The High Cost of Canadian Wireless

Monday July 09, 2007
The National Post featured a revealing article on the weekend featuring comments from both RIM and Google about the high prices associated with Canadian wireless services, particularly the cost of the data.  The numbers in the article point out that Canada is not even close to being competitive with countries around in the world on data prices, which hurts Blackberry sales and reduces the use of mobile services when compared to other countries.

Another revealing comparison comes for those Canadians dreaming about an Apple iPhone.  In the U.S., the AT&T iPhone plan offers 450 anytime minutes (unused minutes can be rolled over to the next month), 5000 additional night and weekend minutes, and unlimited data for $59.99.  If/when the iPhone makes its way to Canada, Rogers will be the sole carrier given the absence of any competition for GSM services (unless Apple decides to wait for a much-needed fourth carrier following a set-aside for the 2008 spectrum auction, but that is a long time to wait without a guarantee of a set-aside). A comparable plan for Rogers today costs:
  • 500 minutes (Canada-wide, no rollover) - $60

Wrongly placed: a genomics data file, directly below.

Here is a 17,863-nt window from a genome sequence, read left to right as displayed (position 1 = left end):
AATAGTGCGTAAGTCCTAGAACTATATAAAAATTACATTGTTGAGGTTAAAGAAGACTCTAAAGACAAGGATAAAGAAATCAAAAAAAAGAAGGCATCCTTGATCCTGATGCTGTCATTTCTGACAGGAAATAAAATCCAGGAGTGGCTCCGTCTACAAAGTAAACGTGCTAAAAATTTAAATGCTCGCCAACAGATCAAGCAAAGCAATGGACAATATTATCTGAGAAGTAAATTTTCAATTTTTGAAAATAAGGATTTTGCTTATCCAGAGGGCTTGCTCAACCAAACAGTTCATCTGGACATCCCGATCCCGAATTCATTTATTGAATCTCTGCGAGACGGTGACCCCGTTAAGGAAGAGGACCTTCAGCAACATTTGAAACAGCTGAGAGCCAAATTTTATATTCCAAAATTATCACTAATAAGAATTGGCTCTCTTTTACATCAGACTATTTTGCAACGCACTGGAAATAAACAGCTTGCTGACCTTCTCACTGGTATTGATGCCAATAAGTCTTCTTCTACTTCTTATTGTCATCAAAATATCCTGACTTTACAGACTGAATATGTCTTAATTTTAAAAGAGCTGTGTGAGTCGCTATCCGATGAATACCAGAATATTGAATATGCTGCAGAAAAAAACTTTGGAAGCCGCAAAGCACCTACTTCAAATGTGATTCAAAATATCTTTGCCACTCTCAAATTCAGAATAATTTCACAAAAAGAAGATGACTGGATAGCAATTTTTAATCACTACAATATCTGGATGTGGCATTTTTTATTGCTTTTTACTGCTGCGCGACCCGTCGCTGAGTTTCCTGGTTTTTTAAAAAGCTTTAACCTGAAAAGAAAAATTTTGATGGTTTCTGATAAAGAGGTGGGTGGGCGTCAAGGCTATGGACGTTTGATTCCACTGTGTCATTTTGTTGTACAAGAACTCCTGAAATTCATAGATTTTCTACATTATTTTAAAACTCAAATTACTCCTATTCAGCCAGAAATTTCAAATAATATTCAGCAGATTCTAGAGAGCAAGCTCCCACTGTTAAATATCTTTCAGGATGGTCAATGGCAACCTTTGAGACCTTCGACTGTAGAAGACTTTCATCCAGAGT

• 500 additional evening and weekend minutes - $25
  • 500 MB of data (no unlimited data offered) - $210

In other words, a plan from Rogers (Rogers plan in C$, AT&T in US$ but currencies now nearly at par) that offers less than AT&T - the Canadian version does not have unlimited data, does not offer rolled over minutes, and has only 10 percent of the night and weekend minutes - currently runs $295 per month (there is a Blackberry data plan that offers 200 MB for $100 with a three year contract but each additional MB costs $5).  The barrier to the iPhone in Canada is not Apple.  Rather, it is the lack of wireless competition that, as now RIM and Google both note, leads to pricing that places Canadians at a significant disadvantage compared with other developed countries.  Is it any wonder there is a petition calling on Rogers to introduce a more competitive iPhone data plan?

Update: The National Post covers this issue with a direct reference to this posting.